VANCOUVER — Officials warned against non-essential travel Tuesday as the forecast called for heavy rainfall across swaths of southern and coastal British Columbia, including areas devastated by flooding and mudslides just a few weeks ago.
Public Safety Minister Mike Farnworth said the storm, which was expected to hit Tuesday and last into Wednesday, could be the most intense yet for the central coast.
Armel Castellan, a meteorologist with Environment Canada, said the central coast and the west coast of Vancouver Island could see up to 150 millimetres of rain, with up to 120 mm in the Bella Coola area, while the flood-soaked Fraser Valley east of Abbotsford could get up to 80 mm.
Farnworth told a news conference that the province had “mobilized assets” in the Bella Coola Valley, while crews were working around the clock to shore up dikes and dams to protect essential infrastructure, farmland and homes in southwestern B.C.
In Abbotsford, where a burst dike caused extensive flooding, he said officials have indicated they’re confident in the repairs, temporary dams and sandbagging efforts.
The latest storm may not have the same level of intensity as the rainfall that battered the Fraser Valley and southern Interior earlier this month, Farnworth said, but the cumulative effects of successive storms pose a major challenge.
“There’s uncertainty about this next storm, as the forecast models do vary, but we’re doing everything we can to make sure people and communities have the resources and supports they need,” he said.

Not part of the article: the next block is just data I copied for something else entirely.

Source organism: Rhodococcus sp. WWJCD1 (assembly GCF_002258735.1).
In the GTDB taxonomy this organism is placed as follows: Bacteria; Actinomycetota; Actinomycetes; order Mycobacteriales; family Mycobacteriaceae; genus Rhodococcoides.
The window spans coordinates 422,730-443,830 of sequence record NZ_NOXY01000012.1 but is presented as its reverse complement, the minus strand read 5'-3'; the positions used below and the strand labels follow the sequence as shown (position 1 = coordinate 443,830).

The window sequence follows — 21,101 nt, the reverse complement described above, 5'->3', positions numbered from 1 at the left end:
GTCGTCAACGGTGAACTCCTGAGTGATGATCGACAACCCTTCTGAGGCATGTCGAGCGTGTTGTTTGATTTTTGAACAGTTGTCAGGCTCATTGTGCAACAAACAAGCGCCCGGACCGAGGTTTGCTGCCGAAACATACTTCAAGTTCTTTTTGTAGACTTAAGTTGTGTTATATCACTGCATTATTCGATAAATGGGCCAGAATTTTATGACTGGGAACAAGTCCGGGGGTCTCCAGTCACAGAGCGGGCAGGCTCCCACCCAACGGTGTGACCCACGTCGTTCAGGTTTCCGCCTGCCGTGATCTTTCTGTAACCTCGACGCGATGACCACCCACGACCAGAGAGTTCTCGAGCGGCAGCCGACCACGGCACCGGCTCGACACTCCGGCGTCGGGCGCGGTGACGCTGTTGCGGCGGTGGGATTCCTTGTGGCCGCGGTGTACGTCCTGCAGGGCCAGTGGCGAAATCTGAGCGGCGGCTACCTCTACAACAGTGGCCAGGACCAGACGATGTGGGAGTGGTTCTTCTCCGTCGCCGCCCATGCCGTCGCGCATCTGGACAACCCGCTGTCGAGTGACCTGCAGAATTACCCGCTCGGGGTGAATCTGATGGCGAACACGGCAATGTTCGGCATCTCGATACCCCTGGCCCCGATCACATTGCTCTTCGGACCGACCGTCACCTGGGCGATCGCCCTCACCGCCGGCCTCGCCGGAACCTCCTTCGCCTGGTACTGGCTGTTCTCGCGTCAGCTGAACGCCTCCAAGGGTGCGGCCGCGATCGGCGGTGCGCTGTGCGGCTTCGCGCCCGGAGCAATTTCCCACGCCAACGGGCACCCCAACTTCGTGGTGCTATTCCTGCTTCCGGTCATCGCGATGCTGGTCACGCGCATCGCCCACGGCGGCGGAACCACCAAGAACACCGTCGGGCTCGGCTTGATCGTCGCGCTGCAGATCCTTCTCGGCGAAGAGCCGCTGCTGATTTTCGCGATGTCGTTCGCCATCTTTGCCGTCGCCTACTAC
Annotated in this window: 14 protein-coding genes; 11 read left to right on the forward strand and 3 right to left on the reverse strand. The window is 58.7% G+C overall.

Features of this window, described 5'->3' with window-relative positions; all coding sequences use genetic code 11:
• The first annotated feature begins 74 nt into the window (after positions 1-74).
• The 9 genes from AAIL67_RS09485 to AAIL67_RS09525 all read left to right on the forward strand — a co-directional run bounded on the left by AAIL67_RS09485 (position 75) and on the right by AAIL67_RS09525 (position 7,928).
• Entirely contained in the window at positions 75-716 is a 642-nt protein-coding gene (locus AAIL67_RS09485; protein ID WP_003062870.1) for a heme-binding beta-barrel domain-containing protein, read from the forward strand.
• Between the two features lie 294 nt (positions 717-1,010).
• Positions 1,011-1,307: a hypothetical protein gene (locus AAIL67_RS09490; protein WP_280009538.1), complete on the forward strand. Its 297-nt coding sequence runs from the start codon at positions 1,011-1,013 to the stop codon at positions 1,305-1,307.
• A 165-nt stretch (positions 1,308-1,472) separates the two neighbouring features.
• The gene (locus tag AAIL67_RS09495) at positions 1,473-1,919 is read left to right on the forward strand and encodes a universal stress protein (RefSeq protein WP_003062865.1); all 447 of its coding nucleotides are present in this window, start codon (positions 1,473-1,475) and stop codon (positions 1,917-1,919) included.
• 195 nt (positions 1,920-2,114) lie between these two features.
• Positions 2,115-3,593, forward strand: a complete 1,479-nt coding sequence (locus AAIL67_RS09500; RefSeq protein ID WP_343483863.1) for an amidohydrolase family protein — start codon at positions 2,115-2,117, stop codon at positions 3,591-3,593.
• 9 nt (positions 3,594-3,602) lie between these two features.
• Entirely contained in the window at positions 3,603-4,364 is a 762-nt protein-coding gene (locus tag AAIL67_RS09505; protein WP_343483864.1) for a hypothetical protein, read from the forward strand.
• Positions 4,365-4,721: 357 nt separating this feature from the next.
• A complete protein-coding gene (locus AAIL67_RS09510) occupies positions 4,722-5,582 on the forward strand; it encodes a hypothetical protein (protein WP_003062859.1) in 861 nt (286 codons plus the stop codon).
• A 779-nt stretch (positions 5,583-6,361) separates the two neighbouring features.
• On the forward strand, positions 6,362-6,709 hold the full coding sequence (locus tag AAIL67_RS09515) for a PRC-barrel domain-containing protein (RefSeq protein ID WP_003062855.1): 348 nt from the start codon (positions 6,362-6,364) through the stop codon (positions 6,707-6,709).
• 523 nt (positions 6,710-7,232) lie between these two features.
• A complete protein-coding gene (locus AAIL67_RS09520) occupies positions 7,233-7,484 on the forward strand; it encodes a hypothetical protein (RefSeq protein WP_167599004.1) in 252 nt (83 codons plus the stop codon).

Emergency Management B.C. along with 500 military personnel, local government staff and community volunteers were making sure shelter, food, medication, emergency kits, fuel and other resources are available to those in need, he said.
Also Tuesday, the Fraser Valley Regional District released a statement from its chair, Jason Lum, calling for urgent assistance from the provincial and federal governments as pieces of critical infrastructure were “on the brink of failure.”
“Under the current provincial structure, we have to apply for funding and assistance on a case-by-case basis for things as basic as an excavator and quite frankly the responses are coming too little too late,” the statement said.
In response, Farnworth said emergency officials have reached out directly to Lum and the regional district to ensure they have the support needed.
The province has directed local governments to take action, where appropriate, to reduce immediate threats of injury or loss, he said in an emailed statement, and such action does not require provincial approval of expenditures.
“However, local authorities are advised to obtain authorization of financial assistance to check assumptions about which response costs the province considers eligible for financial assistance, especially when dealing with large cost items.”
Transportation Minister Rob Fleming said Highways 3 and 99 had been cleaned up, assessed and reopened to essential traffic on Monday, but the latter was closed again Tuesday afternoon between Pemberton and Lillooet because of the forecast.